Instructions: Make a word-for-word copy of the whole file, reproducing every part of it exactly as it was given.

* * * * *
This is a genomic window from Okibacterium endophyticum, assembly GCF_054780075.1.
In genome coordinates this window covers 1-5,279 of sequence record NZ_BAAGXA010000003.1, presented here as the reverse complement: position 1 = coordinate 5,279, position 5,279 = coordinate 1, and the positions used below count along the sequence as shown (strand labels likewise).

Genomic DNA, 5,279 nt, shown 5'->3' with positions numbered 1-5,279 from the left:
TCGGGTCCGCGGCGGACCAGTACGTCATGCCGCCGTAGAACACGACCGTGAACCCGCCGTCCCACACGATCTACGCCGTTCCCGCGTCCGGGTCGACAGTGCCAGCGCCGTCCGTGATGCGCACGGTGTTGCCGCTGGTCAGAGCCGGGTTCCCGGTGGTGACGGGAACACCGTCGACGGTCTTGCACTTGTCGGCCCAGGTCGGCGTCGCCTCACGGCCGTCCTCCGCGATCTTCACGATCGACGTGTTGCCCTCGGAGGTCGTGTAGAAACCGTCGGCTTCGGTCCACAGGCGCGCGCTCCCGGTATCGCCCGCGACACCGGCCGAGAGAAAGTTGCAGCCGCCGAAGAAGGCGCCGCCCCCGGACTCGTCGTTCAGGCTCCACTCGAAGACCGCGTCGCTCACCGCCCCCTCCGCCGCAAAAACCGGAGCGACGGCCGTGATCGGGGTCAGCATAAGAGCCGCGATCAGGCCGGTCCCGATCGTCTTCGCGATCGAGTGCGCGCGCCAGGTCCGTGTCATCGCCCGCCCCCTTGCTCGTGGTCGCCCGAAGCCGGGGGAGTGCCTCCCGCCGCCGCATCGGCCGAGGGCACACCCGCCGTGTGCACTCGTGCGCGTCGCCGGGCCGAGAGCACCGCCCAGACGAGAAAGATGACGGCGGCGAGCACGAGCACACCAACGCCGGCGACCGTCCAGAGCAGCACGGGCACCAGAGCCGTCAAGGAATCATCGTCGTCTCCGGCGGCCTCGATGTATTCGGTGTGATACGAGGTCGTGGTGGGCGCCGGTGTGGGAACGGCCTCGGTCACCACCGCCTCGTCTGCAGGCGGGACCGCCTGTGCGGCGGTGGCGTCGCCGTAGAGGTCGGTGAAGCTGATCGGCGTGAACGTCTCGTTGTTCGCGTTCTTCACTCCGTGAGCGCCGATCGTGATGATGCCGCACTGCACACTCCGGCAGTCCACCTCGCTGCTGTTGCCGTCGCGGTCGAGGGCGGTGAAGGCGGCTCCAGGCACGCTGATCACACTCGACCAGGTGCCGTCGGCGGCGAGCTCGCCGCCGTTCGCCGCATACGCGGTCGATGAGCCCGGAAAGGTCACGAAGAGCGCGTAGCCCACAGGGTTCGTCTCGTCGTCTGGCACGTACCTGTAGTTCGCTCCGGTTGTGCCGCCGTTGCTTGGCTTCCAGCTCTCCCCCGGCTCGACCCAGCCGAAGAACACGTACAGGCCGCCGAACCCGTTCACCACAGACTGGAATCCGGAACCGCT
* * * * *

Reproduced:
This is a genomic window from Okibacterium endophyticum, assembly GCF_054780075.1.
In genome coordinates this window covers 1-5,279 of sequence record NZ_BAAGXA010000003.1, presented here as the reverse complement: position 1 = coordinate 5,279, position 5,279 = coordinate 1, and the positions used below count along the sequence as shown (strand labels likewise).

Genomic DNA, 5,279 nt, shown 5'->3' with positions numbered 1-5,279 from the left:
TCGGGTCCGCGGCGGACCAGTACGTCATGCCGCCGTAGAACACGACCGTGAACCCGCCGTCCCACACGATCTACGCCGTTCCCGCGTCCGGGTCGACAGTGCCAGCGCCGTCCGTGATGCGCACGGTGTTGCCGCTGGTCAGAGCCGGGTTCCCGGTGGTGACGGGAACACCGTCGACGGTCTTGCACTTGTCGGCCCAGGTCGGCGTCGCCTCACGGCCGTCCTCCGCGATCTTCACGATCGACGTGTTGCCCTCGGAGGTCGTGTAGAAACCGTCGGCTTCGGTCCACAGGCGCGCGCTCCCGGTATCGCCCGCGACACCGGCCGAGAGAAAGTTGCAGCCGCCGAAGAAGGCGCCGCCCCCGGACTCGTCGTTCAGGCTCCACTCGAAGACCGCGTCGCTCACCGCCCCCTCCGCCGCAAAAACCGGAGCGACGGCCGTGATCGGGGTCAGCATAAGAGCCGCGATCAGGCCGGTCCCGATCGTCTTCGCGATCGAGTGCGCGCGCCAGGTCCGTGTCATCGCCCGCCCCCTTGCTCGTGGTCGCCCGAAGCCGGGGGAGTGCCTCCCGCCGCCGCATCGGCCGAGGGCACACCCGCCGTGTGCACTCGTGCGCGTCGCCGGGCCGAGAGCACCGCCCAGACGAGAAAGATGACGGCGGCGAGCACGAGCACACCAACGCCGGCGACCGTCCAGAGCAGCACGGGCACCAGAGCCGTCAAGGAATCATCGTCGTCTCCGGCGGCCTCGATGTATTCGGTGTGATACGAGGTCGTGGTGGGCGCCGGTGTGGGAACGGCCTCGGTCACCACCGCCTCGTCTGCAGGCGGGACCGCCTGTGCGGCGGTGGCGTCGCCGTAGAGGTCGGTGAAGCTGATCGGCGTGAACGTCTCGTTGTTCGCGTTCTTCACTCCGTGAGCGCCGATCGTGATGATGCCGCACTGCACACTCCGGCAGTCCACCTCGCTGCTGTTGCCGTCGCGGTCGAGGGCGGTGAAGGCGGCTCCAGGCACGCTGATCACACTCGACCAGGTGCCGTCGGCGGCGAGCTCGCCGCCGTTCGCCGCATACGCGGTCGATGAGCCCGGAAAGGTCACGAAGAGCGCGTAGCCCACAGGGTTCGTCTCGTCGTCTGGCACGTACCTGTAGTTCGCTCCGGTTGTGCCGCCGTTGCTTGGCTTCCAGCTCTCCCCCGGCTCGACCCAGCCGAAGAACACGTACAGGCCGCCGAACCCGTTCACCACAGACTGGAATCCGGAACCGCT